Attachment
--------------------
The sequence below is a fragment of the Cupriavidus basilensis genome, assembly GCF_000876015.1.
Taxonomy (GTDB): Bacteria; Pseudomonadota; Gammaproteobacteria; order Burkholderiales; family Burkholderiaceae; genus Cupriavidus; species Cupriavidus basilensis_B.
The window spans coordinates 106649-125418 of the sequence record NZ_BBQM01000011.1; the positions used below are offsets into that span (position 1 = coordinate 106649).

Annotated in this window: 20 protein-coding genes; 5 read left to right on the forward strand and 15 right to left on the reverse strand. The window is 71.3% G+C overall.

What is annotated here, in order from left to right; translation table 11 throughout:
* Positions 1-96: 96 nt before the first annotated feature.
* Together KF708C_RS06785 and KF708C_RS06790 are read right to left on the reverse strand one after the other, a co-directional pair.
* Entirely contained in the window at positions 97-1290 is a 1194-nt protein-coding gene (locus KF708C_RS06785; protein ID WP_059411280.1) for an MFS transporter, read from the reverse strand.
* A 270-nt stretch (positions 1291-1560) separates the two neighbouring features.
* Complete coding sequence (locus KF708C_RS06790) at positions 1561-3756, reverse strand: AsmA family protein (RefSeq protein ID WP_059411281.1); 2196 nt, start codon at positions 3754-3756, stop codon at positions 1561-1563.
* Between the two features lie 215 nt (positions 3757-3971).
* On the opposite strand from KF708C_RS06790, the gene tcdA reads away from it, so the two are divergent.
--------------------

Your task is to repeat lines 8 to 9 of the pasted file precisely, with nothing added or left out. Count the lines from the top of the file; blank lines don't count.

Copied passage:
* Entirely contained in the window at positions 97-1290 is a 1194-nt protein-coding gene (locus KF708C_RS06785; protein ID WP_059411280.1) for an MFS transporter, read from the reverse strand.
* A 270-nt stretch (positions 1291-1560) separates the two neighbouring features.